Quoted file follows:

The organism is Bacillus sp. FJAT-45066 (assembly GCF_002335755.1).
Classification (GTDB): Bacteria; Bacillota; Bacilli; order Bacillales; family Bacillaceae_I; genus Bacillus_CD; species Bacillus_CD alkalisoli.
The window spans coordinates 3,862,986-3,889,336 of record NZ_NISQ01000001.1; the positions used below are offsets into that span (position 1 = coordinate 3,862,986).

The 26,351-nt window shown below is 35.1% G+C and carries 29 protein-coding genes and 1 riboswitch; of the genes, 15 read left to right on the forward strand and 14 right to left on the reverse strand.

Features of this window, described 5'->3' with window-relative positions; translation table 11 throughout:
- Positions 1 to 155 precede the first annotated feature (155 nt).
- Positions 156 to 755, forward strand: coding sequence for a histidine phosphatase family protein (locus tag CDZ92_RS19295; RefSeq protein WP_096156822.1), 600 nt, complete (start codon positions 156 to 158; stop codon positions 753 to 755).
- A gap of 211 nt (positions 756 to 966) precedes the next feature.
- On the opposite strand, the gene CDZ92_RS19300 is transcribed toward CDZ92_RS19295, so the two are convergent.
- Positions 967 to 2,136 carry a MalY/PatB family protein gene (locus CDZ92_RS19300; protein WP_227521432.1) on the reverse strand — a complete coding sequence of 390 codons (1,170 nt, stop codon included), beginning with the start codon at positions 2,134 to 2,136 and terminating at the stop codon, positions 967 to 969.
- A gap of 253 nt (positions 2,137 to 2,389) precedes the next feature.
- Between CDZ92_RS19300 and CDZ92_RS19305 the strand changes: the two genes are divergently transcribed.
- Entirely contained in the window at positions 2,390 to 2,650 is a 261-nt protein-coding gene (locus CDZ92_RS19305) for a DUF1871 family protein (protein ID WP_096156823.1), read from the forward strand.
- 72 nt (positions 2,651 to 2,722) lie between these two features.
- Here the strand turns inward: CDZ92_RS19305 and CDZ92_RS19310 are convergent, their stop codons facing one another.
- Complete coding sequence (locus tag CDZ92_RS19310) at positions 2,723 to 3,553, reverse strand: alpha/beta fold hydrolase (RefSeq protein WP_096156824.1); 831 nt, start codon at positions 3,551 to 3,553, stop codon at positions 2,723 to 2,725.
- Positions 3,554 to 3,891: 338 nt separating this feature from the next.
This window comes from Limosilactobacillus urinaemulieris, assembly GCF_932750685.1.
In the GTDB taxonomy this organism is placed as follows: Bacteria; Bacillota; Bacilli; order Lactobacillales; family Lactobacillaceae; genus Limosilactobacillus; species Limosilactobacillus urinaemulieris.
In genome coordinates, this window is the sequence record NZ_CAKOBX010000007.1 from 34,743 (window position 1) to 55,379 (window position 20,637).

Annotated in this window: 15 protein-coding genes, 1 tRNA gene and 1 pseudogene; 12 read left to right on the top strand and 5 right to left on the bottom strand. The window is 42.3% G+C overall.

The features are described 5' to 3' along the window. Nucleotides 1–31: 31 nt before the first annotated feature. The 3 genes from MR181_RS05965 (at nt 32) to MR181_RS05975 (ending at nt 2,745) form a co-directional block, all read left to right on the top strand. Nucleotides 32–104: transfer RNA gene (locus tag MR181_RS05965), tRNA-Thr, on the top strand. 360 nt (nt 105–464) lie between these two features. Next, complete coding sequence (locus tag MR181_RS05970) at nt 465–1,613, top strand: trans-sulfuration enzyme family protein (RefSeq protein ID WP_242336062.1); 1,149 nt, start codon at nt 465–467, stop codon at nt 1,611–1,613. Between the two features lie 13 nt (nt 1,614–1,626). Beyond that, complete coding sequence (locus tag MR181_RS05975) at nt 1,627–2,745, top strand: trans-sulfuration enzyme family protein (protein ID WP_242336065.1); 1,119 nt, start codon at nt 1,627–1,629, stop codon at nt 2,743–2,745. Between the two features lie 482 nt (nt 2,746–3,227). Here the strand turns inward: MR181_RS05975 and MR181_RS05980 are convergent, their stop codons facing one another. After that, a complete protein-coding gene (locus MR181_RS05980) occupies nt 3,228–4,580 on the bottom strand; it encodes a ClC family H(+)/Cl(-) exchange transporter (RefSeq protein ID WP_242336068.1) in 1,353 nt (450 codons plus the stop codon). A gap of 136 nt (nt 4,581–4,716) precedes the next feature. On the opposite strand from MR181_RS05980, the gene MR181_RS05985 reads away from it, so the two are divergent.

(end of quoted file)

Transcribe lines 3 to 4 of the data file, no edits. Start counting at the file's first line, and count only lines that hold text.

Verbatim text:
The window spans coordinates 3,862,986-3,889,336 of record NZ_NISQ01000001.1; the positions used below are offsets into that span (position 1 = coordinate 3,862,986).

The 26,351-nt window shown below is 35.1% G+C and carries 29 protein-coding genes and 1 riboswitch; of the genes, 15 read left to right on the forward strand and 14 right to left on the reverse strand.